“I’m done,” Verita yelled at the sky as they walked into a clearing. “I don’t want it anymore. I want you to leave me alone.”
Verita spun in a circle, looking up at the canopy surrounding them as though they expected to see me watching them. They were small, even for a gnome, at just under three feet tall. Their clothes had once been gorgeous hues of purples and golds but now were mud-caked and ragged. They had thrown their backpack in the river two days ago after they had tried to leave it behind at a camp, and a deer had brought it back to them.
“Stop narrating!” Verita yelled, “I can hear you!”
Verita looked around frantically searching for the narrator but saw no evidence of the voice in their head.
“No!” Verita yelled as they sprinted north from the clearing through a tangle of underbrush and thick vines. They struggled against them until they made it through, rather than use the power that I had given them.
“I’m not using your power anymore,” Verita growled as they wove between the trees. “I told you I’m done. You can stop this now, and I’ll go die happily in a cave.”
I watched as they reached the edge of the Freluan Gorge, a massive rift in the earth in which light seemed to get swallowed by the earth itself. Verita’s heart pounded in their chest as they looked first up, then down. They grimaced and leapt out into the open air, a half scream half cry of victory as gravity pulled them down.
From the east, a massive, multi-colored bird swooped from its perch on the side of the gorge and dove after them. Verita looked up to see the creature with tucked wings gaining on them.
“No! Don’t help me!” Verita yelled, trying to wave the bird off. They gritted their teeth as it approached and said, “Fine, have it your way.”
Verita summoned the power I had given them, channeling it through their arm as they extended a finger and a crackling beam of purple energy shot toward the bird. The beam slammed into the bird’s chest, wrapping around it like an electric cage. The look of triumph vanished from Verita’s face as the bird passed under them, opening its wings and catching the falling gnome.
“I hate you,” Verita said as the soft feathers of the creature tickled their nose. “You know that, right?”
I knew that Verita had been upset with me for some time. I had nearly abandoned them after giving them power. They had searched for information about me that I had ensured did not exist in their world, and had ultimately concluded that I did not exist. It was only recently that I had rediscovered my chosen, as well as their plight, and intervened.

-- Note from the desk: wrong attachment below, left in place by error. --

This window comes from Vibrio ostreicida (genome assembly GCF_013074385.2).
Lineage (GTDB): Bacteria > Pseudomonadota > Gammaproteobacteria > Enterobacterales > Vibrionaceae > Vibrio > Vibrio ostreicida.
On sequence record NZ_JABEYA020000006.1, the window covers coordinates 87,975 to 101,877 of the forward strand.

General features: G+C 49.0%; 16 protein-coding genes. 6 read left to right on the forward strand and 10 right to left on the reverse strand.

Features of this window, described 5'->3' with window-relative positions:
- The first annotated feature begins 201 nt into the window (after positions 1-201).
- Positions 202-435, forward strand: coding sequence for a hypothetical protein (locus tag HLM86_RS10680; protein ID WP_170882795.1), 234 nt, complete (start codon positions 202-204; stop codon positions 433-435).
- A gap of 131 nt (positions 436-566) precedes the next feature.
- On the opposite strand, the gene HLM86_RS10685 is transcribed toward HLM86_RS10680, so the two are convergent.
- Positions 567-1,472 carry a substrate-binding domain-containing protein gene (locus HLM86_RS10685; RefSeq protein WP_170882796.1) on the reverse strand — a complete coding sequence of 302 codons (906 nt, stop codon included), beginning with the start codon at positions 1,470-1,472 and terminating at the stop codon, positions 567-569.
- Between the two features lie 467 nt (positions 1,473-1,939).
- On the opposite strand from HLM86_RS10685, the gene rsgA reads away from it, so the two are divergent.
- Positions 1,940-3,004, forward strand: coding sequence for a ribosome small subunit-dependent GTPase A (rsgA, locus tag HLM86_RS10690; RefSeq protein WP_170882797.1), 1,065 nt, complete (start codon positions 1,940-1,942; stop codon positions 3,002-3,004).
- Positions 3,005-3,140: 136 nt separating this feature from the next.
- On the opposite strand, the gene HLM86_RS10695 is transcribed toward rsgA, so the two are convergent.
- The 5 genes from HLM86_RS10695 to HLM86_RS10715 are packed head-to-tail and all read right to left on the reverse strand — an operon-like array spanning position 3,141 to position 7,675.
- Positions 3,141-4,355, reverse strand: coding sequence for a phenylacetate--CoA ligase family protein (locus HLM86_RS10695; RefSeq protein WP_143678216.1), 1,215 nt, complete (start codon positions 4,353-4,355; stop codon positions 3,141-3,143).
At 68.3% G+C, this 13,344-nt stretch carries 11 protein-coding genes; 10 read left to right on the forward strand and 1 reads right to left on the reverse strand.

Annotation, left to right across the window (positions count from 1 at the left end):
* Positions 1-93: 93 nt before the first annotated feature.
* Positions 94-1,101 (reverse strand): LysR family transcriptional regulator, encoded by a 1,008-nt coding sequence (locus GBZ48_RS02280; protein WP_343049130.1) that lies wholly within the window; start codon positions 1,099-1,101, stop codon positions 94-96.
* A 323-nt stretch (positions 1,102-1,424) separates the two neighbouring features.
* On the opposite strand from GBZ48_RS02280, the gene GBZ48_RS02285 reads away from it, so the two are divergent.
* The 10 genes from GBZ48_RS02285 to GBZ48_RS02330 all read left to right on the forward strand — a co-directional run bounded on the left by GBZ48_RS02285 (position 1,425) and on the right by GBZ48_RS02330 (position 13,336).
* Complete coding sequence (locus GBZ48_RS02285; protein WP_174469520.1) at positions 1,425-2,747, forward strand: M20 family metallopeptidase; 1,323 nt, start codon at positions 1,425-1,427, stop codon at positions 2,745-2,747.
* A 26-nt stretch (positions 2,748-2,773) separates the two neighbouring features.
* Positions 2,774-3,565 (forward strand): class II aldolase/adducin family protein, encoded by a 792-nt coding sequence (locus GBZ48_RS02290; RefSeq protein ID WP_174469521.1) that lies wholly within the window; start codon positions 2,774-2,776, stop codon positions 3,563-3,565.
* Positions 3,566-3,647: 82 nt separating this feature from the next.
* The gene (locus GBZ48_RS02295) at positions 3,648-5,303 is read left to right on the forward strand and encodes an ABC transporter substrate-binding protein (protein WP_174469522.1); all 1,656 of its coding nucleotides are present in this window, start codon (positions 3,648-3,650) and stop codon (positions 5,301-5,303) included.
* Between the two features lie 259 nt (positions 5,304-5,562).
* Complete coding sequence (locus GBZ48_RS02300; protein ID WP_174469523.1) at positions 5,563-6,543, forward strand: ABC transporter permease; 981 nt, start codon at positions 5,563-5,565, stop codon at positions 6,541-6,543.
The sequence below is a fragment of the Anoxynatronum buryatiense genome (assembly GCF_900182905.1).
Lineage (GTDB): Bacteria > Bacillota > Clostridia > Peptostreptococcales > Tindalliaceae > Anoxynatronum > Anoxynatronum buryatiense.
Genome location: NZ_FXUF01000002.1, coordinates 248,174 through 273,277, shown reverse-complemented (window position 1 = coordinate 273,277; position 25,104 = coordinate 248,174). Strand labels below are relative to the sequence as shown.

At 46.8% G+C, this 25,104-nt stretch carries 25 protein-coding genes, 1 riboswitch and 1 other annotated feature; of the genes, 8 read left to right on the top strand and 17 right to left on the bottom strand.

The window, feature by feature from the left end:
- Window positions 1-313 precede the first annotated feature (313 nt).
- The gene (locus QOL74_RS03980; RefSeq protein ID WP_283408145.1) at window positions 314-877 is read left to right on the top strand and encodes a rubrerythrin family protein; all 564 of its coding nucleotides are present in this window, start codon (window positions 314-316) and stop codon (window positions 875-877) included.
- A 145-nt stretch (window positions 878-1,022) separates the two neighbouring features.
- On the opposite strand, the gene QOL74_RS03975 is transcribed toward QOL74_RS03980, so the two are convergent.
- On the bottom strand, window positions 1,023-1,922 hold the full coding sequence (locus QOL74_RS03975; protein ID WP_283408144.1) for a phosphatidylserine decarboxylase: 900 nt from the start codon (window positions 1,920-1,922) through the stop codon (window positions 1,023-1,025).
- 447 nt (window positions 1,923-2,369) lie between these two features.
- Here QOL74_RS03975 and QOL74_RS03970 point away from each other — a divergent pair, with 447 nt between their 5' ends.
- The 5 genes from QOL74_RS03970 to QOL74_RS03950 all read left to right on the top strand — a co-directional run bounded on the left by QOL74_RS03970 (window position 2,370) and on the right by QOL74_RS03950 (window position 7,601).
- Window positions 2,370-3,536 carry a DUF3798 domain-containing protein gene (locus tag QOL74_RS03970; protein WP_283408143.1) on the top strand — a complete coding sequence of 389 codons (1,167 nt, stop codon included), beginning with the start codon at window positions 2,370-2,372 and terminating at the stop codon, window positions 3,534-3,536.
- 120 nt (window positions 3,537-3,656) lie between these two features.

“I don’t want to be your chosen. I never did,” Verita cried as the bird emerged from the mouth of the opening, rolling in the air to deposit them in a soft bed of moss.
“Leave me alone,” Verita said as they got up and continued marching north, knowing full well what awaited them there. “I don’t want this anymore. You can stop narrating my story, and you can carry on with whatever it is you do when you’re not bothering me.”
Verita saw images flash through their mind of a maple desk and whitewashed bookshelf with an odd human-looking creature staring at a magical picture before it with a confused expression. They saw books laid out around them as though this creator of reality needed tomes to recount information.
“Please, stop,” Verita cried, feeling despair filling them, “You don’t even know what you’re doing, do you? Just take back your power and let me die in peace.”
I thought back to that faithful night I had discovered Verita sitting in the Swallow’s Roost in a small village many months travel from where they now found themself. Their brothers Vera and Vellum argued over which of their patrons were superior, the fiend, or the fey. I had heard Verita’s thoughts. The yearning for something to match them at the very least had caught my attention, and at that moment, I had chosen them.
“I know when that happened,” Verita replied as they trudged forward. “Who are you talking to? Why won’t you talk to me? Why do you torment me?”
The trees broke into the northern grasslands, extending as far as they could see. The green hues of the tall grass swayed in the wind as though it were a vast ocean. Verita darted forward, allowing the grass to flow around them in the hope that I would lose them.